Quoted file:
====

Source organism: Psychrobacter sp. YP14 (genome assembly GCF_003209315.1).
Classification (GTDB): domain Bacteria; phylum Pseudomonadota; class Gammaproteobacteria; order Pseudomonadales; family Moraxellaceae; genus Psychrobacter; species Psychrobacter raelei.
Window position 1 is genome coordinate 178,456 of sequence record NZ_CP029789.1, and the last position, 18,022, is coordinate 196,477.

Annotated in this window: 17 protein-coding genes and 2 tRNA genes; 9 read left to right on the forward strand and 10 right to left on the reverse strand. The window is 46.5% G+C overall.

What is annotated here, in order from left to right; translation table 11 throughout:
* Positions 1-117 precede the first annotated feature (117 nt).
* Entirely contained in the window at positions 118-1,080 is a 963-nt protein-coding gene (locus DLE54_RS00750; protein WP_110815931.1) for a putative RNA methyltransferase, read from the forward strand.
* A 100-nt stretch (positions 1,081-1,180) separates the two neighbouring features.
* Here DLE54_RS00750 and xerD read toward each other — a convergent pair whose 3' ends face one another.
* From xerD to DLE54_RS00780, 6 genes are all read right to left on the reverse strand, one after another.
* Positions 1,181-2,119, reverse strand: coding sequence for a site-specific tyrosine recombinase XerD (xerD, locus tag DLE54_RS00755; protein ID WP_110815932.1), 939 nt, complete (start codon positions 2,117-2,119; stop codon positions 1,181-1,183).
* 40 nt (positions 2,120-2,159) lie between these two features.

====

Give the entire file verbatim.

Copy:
Source organism: Psychrobacter sp. YP14 (genome assembly GCF_003209315.1).
Classification (GTDB): domain Bacteria; phylum Pseudomonadota; class Gammaproteobacteria; order Pseudomonadales; family Moraxellaceae; genus Psychrobacter; species Psychrobacter raelei.
Window position 1 is genome coordinate 178,456 of sequence record NZ_CP029789.1, and the last position, 18,022, is coordinate 196,477.

Annotated in this window: 17 protein-coding genes and 2 tRNA genes; 9 read left to right on the forward strand and 10 right to left on the reverse strand. The window is 46.5% G+C overall.

What is annotated here, in order from left to right; translation table 11 throughout:
* Positions 1-117 precede the first annotated feature (117 nt).
* Entirely contained in the window at positions 118-1,080 is a 963-nt protein-coding gene (locus DLE54_RS00750; protein WP_110815931.1) for a putative RNA methyltransferase, read from the forward strand.
* A 100-nt stretch (positions 1,081-1,180) separates the two neighbouring features.
* Here DLE54_RS00750 and xerD read toward each other — a convergent pair whose 3' ends face one another.
* From xerD to DLE54_RS00780, 6 genes are all read right to left on the reverse strand, one after another.
* Positions 1,181-2,119, reverse strand: coding sequence for a site-specific tyrosine recombinase XerD (xerD, locus tag DLE54_RS00755; protein ID WP_110815932.1), 939 nt, complete (start codon positions 2,117-2,119; stop codon positions 1,181-1,183).
* 40 nt (positions 2,120-2,159) lie between these two features.